Grace for Christmas

December 15, 2010

I know people for whom blogging is like breathing. They do it regularly and quite deeply. It helps sustain the life of their businesses, their ministries or their hobbies. But if it was like breathing for me, I’d be in serious trouble. I think by now I’d be beyond resuscitation; no one goes three or four months without breathing.

After Mom was diagnosed with colon cancer (in September), life became a bit more hectic than my normal slightly abnormal routine. My sister and I swapped out with Mom’s care, but I felt a little awkward to hibernate with my computer when she is so seldom here. So I will admit to neglecting the blog for some time with Mom. She’s gone back home now, fully recovered and so far, able to live on her own.

I have also felt overwhelmed. When emotions are running all over the board, it’s hard for me to focus on writing anything worth reading. Since that time, I’ve settled into a new, smaller church congregation, and I’m grateful for where the Lord has led me (with my husband’s blessing).

Our pastor has been doing a series about “The Family Album.” He encouraged all of us to bring family pictures to set on tables all around the edges of the sanctuary. And in his sermons, he’s discussing the genealogy of Jesus. We’ve looked at some of the “saintly” people mentioned in Matthew 1. What a messed up bunch! Abraham lied about his wife, claiming she was his sister…twice! Check out Genesis 12:10-20 and 20:1-10. Those weren’t his only failings, either. Leaving him, have a look at Jacob, who cheated his brother out of his birthright, lied to his father, and later married two sisters and had kids by them and both their maids. Judah, one of Jacob’s sons, made it into the genealogical list along with his daughter-in-law by whom he fathered twins. That’s one long, disgusting story that reads like a soap opera in Genesis 38.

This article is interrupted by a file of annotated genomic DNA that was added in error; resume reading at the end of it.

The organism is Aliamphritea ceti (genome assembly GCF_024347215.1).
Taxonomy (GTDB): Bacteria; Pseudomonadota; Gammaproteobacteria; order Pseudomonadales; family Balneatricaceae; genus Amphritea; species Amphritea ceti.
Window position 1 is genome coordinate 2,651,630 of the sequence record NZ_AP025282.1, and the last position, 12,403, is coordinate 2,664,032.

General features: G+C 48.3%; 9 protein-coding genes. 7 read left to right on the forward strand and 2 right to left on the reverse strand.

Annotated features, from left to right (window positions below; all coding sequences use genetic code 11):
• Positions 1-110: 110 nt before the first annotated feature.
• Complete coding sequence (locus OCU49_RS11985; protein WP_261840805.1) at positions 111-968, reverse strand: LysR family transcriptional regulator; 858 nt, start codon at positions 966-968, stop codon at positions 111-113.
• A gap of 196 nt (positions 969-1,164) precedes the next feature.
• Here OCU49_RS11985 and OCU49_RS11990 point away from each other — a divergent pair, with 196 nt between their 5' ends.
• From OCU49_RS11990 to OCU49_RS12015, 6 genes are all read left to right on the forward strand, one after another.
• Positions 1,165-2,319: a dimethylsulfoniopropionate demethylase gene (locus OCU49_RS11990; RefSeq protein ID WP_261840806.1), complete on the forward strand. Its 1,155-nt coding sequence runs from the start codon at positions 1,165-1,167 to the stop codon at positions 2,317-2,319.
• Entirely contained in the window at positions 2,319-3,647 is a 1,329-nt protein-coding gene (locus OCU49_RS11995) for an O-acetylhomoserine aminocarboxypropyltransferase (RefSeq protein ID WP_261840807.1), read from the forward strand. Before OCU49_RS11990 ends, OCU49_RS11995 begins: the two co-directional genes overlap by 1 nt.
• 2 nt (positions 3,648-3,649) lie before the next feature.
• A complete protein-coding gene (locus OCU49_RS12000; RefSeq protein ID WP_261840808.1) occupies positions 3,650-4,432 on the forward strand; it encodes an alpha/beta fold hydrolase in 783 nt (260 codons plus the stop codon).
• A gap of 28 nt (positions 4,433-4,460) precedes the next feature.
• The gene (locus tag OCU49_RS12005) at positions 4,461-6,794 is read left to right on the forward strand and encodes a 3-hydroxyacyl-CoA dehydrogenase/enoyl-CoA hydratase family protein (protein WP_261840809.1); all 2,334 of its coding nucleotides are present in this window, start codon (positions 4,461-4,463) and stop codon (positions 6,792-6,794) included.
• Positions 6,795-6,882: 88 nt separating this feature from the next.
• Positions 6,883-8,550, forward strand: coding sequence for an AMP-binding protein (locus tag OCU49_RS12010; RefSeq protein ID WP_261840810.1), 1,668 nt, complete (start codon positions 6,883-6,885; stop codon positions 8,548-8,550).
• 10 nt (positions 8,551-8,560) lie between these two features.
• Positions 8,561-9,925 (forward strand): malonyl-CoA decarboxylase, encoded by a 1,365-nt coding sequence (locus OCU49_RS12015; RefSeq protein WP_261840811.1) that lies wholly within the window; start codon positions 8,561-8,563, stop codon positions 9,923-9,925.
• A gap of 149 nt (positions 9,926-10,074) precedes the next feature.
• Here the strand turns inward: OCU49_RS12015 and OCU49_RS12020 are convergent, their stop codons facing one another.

One point I’ve taken from these fractured lives is that none of these people were perfect. God was the one who chose to use them, not because they had any merit at all, but because He is God. He chooses, calls, and blesses people out of His own righteousness, not that of the people involved. He showcased His grace through the people who became the ancestors of Jesus.

Fast forward to the birth of Christ. God burst through a bloody placenta and landed in a messy, smelly cave full of dirty animals: just a foretaste of human existence. He knew what it would take to reach us (even before He created the first of us!). That same grace that chose the flawed patriarchs and the helplessness of human infancy has chosen me! It’s shocking—almost scandalous—the lavish love that He pours out. Christmas assures me that nothing I can do will cause Him to disown me, shun me or even distance Himself from me. Celebrate! God lives with us!